Klinger Oscillator - Technical Indicator Explained

Klinger Oscillator - Technical Indicator Explained
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What is Klinger Oscillator?

Stephen Klinger invented the Klinger oscillator in 1977 to forecast long-term trends in money flow while simultaneously identifying short-term oscillations. Furthermore, it anticipates price reversals in a financial market by comparing volume to price comprehensively. The volume of a security is the number of units traded per unit of time.

The Klinger Oscillator is based on the concept of force volume, which includes volume, price trends, and temp (a series of if/then statements that include volume/price).

To improve overall relevance, accuracy, and reliability, the Klinger oscillator can be paired with other prominent indicators such as the Stochastic oscillator.

The Klinger oscillator can also be used in combination with trendlines, price channels, or triangles to confirm price breakouts or breakdowns.

The Klinger Oscillator Formula

KO=34 Period EMA of VF−55 Period EMA of VF


KO= Klinger Oscillator

VF= Volume Force

Price Direction Interpretations Using the Klinger Oscillators

The Klinger Oscillator is difficult to compute, but it is based on the concept of force volume, which accounts for volume, trend (positive or negative), and temperature (based on many inputs and if/then statements). The oscillator is generated using this data by examining the distinction between two exponential moving averages of force volume using separate time frames (typically 34 and 55). The goal is to demonstrate how the volume passing through the securities affects its long-term and short-term price direction.

The Signal Line

To generate buy or sell signals, a signal line (13-period moving average) is used. This method is quite similar to indications generated by other indicators such as the moving average convergence divergence (MACD). While these are the primary indications produced by these indicators, it is crucial to note that these methodologies may produce a large number of trading signals that may be ineffective in sideways markets.

The Uptrend

When an asset is in an overall uptrend—for instance when it is above its 100-period moving average and the Klinger oscillator is above zero or moving above zero—traders can purchase when the Klinger oscillator rises above the signal line from below.

Klinger observed that when a stock was in an uptrend and then sank to extraordinarily low levels below zero before rising above its signal line, it was a good time to go long.

The Downtrend

When an asset is in a downtrend, traders may sell or short-sell when the Klinger oscillator falls below the signal line from above. This was especially notable, according to Klinger, because the indicator had experienced an out-of-the-ordinary rise over zero.

Some traders use the zero line to signify the shift from an uptrend to a downtrend, or vice versa. While such indications do not always coincide with price fluctuations, a rise above zero helps confirm a rising price, while a move below zero helps confirm a dropping price.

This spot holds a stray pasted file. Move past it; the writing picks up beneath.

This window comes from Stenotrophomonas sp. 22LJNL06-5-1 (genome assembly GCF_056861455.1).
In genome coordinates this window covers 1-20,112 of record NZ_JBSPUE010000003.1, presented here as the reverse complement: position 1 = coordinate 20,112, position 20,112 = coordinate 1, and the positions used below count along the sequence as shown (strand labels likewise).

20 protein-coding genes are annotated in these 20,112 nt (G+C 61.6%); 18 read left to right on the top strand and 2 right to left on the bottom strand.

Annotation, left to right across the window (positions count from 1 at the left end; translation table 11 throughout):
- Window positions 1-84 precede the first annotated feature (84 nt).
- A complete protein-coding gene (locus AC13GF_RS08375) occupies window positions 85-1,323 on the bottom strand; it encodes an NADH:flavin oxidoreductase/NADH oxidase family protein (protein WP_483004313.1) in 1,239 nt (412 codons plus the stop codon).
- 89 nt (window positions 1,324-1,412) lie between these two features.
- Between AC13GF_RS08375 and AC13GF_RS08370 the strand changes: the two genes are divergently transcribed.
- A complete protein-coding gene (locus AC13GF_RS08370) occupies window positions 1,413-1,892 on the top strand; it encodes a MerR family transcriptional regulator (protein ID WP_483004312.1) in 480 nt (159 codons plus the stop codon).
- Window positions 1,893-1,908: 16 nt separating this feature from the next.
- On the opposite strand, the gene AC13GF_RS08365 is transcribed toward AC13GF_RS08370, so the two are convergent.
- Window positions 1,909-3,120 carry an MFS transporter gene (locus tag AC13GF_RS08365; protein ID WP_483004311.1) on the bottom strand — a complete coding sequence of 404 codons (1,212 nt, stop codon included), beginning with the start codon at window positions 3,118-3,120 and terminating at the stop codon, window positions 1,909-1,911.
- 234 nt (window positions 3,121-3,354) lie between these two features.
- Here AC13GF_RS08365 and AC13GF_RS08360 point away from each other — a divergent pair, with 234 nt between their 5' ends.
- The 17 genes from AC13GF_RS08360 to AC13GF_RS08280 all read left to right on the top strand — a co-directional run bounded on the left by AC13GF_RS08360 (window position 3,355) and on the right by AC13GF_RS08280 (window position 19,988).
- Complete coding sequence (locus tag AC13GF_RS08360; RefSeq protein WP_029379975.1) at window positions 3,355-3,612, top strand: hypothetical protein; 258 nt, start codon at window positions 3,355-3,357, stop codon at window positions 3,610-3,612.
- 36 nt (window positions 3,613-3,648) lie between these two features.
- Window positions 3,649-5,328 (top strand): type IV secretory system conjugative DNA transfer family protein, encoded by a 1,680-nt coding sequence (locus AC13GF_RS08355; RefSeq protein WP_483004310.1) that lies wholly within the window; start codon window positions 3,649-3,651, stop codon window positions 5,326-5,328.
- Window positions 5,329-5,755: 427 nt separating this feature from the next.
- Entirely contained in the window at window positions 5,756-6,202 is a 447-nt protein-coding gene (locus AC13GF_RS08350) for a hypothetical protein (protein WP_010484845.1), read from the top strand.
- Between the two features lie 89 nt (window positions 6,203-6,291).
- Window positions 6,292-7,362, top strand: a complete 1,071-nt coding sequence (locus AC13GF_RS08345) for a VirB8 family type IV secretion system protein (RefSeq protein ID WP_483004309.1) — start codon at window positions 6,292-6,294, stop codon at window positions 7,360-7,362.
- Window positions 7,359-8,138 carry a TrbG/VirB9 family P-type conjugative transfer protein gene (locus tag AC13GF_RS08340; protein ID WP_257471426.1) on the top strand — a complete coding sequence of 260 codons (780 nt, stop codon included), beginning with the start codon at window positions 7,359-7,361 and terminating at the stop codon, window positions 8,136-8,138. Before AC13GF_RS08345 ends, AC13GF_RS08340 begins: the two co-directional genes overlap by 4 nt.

Klinger Oscillator and Divergence

Divergence is also used by the Klinger oscillator to indicate when the indicator's inputs are not verifying the direction of the price move. When the value of the indicator rises while the price of the securities falls, this is a bullish sign. When the price rises but the indicator falls, this is a

negative signal. To produce trades, divergence can be combined with signal line crossovers. For example, if a bearish divergence emerges, the next time the Klinger crosses below the signal line, a sell or short-sell could be initiated.

The downside of the Klinger Oscillator

The oscillator's two major functions, crossovers, and divergence are prone to producing a large number of false signals.

Signal line crossovers occur so frequently that it is difficult to determine which are worth trading and which are not. The indication may crisscross the zero line numerous times before moving in a consistent direction, or the indicator may fail to move with the price, resulting in a missed trading opportunity.

Divergence can be valuable, but it frequently comes too early, causing the trader to miss a significant portion of the trend, or the divergence fails to result in a price reversal at all. Furthermore, because divergence does not occur at all price reversals, it is not a viable technique for detecting all possible price reversals.

The Klinger oscillator should only be used in combination with other technical indicators or price action analysis.

Disclaimer: There are potential risks relating to trading and investing and you should not trade with money that you cannot afford to lose however, for those that educate themselves and adopt appropriate risk management strategies, the potential update can be significant. Please note that all opinions, research, analysis, and other information are provided as general market commentary and not as specific investment advice.

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